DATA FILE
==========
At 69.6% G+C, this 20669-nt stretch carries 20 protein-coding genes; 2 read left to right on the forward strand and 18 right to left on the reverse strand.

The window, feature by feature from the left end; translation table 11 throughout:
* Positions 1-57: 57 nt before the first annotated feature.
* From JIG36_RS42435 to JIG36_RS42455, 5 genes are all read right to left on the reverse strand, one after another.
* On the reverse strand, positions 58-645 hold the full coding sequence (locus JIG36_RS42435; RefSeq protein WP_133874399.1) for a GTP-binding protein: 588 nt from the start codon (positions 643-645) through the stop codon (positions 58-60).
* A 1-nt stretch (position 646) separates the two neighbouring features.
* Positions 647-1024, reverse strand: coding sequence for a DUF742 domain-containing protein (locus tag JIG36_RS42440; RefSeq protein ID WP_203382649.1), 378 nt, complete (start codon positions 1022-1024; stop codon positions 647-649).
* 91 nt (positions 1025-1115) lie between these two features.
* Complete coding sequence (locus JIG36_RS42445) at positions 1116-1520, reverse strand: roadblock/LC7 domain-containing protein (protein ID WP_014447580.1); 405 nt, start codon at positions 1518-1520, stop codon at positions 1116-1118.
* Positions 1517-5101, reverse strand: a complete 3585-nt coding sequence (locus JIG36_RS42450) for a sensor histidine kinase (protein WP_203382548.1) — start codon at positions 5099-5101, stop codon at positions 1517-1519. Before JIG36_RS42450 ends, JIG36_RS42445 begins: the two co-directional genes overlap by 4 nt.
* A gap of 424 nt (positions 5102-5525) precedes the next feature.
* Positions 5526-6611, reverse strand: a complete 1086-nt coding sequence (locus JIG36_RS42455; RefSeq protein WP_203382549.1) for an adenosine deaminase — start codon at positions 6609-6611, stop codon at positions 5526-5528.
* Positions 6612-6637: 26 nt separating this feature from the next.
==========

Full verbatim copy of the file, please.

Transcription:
At 69.6% G+C, this 20669-nt stretch carries 20 protein-coding genes; 2 read left to right on the forward strand and 18 right to left on the reverse strand.

The window, feature by feature from the left end; translation table 11 throughout:
* Positions 1-57: 57 nt before the first annotated feature.
* From JIG36_RS42435 to JIG36_RS42455, 5 genes are all read right to left on the reverse strand, one after another.
* On the reverse strand, positions 58-645 hold the full coding sequence (locus JIG36_RS42435; RefSeq protein WP_133874399.1) for a GTP-binding protein: 588 nt from the start codon (positions 643-645) through the stop codon (positions 58-60).
* A 1-nt stretch (position 646) separates the two neighbouring features.
* Positions 647-1024, reverse strand: coding sequence for a DUF742 domain-containing protein (locus tag JIG36_RS42440; RefSeq protein ID WP_203382649.1), 378 nt, complete (start codon positions 1022-1024; stop codon positions 647-649).
* 91 nt (positions 1025-1115) lie between these two features.
* Complete coding sequence (locus JIG36_RS42445) at positions 1116-1520, reverse strand: roadblock/LC7 domain-containing protein (protein ID WP_014447580.1); 405 nt, start codon at positions 1518-1520, stop codon at positions 1116-1118.
* Positions 1517-5101, reverse strand: a complete 3585-nt coding sequence (locus JIG36_RS42450) for a sensor histidine kinase (protein WP_203382548.1) — start codon at positions 5099-5101, stop codon at positions 1517-1519. Before JIG36_RS42450 ends, JIG36_RS42445 begins: the two co-directional genes overlap by 4 nt.
* A gap of 424 nt (positions 5102-5525) precedes the next feature.
* Positions 5526-6611, reverse strand: a complete 1086-nt coding sequence (locus JIG36_RS42455; RefSeq protein WP_203382549.1) for an adenosine deaminase — start codon at positions 6609-6611, stop codon at positions 5526-5528.
* Positions 6612-6637: 26 nt separating this feature from the next.